71 Azhar students to be tried for joining Brotherhood

A public prosecutor referred 71 students from Al-Azhar University to trial for joining “an armed terrorist group,” protesting without permission and rioting on campus on Monday.

A judicial source stated that the “terrorist organization” the students allegedly joined was the Muslim Brotherhood, which is classified as such by the government, according to the privately owned Al-Arabiya.

The students were also charged with inciting riots and resisting security forces since the start of the academic year. Judicial sources say the students are currently being detained, reported Al Jazeera.

The decision follows months of heightened security on campuses throughout the country. The Ministry of Education hired the private security firm Falcon to guard the gates of universities. However, according to many national media sources the security firm’s presence only exacerbated protests with students.

The Cabinet drafted a bill that would ban all political activity on the Al-Azhar campus in September 2014.  Al-Azhar also closed down five on-campus dormitories due to maintenance work. The Al-Azhar campus and dormitories were the sites of many clashes between Muslim Brotherhood affiliated students and the police forces.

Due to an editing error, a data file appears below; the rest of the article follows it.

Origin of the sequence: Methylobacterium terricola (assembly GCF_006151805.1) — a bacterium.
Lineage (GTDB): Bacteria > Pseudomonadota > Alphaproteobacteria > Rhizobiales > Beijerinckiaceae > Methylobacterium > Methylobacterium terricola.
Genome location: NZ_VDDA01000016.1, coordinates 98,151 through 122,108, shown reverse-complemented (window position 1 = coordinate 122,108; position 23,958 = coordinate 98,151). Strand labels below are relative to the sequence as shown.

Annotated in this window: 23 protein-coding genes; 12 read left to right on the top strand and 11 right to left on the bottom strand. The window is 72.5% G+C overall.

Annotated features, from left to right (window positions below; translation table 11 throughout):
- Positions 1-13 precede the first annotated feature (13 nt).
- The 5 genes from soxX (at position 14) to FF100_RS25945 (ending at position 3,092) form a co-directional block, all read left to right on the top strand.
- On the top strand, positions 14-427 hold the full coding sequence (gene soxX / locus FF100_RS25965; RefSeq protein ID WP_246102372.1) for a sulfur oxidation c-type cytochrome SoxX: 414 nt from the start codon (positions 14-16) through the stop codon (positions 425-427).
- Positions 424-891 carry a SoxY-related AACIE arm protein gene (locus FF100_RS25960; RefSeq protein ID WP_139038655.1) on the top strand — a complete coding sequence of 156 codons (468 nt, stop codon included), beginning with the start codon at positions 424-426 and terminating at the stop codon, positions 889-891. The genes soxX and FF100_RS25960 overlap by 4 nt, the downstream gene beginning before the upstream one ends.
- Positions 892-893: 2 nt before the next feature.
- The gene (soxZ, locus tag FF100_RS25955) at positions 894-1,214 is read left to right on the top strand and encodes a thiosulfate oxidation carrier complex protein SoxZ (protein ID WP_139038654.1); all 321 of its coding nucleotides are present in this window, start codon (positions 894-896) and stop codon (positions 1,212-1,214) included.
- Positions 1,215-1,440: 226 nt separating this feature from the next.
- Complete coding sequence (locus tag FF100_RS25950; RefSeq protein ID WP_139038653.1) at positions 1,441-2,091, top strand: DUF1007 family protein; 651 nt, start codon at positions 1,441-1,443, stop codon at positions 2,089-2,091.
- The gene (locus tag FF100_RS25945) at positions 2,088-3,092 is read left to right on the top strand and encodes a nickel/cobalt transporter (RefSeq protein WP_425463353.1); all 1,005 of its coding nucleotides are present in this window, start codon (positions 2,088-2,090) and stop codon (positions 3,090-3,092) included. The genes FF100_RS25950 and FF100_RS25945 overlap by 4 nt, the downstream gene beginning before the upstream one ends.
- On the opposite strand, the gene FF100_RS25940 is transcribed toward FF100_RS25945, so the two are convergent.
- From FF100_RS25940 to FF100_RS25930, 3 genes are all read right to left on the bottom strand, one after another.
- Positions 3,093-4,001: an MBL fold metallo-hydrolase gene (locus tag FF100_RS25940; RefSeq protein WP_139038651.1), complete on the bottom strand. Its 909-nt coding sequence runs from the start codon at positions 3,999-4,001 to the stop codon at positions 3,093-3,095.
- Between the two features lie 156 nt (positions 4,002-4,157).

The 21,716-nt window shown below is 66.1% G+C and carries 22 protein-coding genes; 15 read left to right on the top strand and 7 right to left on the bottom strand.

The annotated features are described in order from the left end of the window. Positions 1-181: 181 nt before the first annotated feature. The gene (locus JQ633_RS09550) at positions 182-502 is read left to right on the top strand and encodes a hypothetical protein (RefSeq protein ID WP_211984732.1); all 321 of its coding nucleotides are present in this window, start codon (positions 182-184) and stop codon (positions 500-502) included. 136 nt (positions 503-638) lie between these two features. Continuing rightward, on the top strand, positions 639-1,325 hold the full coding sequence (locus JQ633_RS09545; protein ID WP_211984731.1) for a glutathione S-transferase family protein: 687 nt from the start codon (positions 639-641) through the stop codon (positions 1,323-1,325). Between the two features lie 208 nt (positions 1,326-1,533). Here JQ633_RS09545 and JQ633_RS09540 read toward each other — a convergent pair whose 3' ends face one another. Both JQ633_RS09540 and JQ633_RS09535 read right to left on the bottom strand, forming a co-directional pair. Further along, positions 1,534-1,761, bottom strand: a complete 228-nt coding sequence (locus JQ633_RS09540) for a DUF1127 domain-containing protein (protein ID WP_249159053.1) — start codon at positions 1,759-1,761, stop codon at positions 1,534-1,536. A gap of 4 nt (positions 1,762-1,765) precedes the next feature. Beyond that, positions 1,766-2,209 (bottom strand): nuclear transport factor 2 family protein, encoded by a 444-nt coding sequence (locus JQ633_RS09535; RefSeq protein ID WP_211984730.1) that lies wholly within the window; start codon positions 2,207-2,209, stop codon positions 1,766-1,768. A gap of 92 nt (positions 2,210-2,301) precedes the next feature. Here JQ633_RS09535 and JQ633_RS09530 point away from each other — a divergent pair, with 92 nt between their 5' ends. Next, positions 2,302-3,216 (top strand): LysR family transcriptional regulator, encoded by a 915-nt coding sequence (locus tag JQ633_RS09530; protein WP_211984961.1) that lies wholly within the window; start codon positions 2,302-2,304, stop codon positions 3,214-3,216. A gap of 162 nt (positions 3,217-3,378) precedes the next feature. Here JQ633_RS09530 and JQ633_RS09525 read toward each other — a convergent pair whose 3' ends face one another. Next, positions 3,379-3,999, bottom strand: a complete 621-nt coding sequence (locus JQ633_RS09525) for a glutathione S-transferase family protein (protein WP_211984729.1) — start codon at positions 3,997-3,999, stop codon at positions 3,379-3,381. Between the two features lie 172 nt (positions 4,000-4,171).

Following the results of former President Hosni Mubarak’s trial, in which he was cleared of all charges, there were nationwide student protests against the verdict. Security forces arrested at least seven students from Al-Azhar University’s main campus following scuffles with the police.

There have been several recent cases where Al-Azhar students were found guilty and sent to jail for violence on campus. Fourteen Al-Azhar students were sentenced to seven years in a maximum-security prison for acts of violence committed on campus in June 2014. A month earlier, 36 Al-Azhar students were sentenced to four years in prison for rioting during a protest on campus.

In the months following former President Mohamed Morsi’s ouster, there were many clashes between police and students on the Al-Azhar campus. According to a census from the Association of Freedom of Thought and Expression, 510 university students were arrested following Morsi’s ouster, 211 of whom were from Al-Azhar.

In the last academic year, university campuses have become the sites of violence; at least 14 students were killed in clashes with police and security forces, thousands were detained and hundreds were suspended. 


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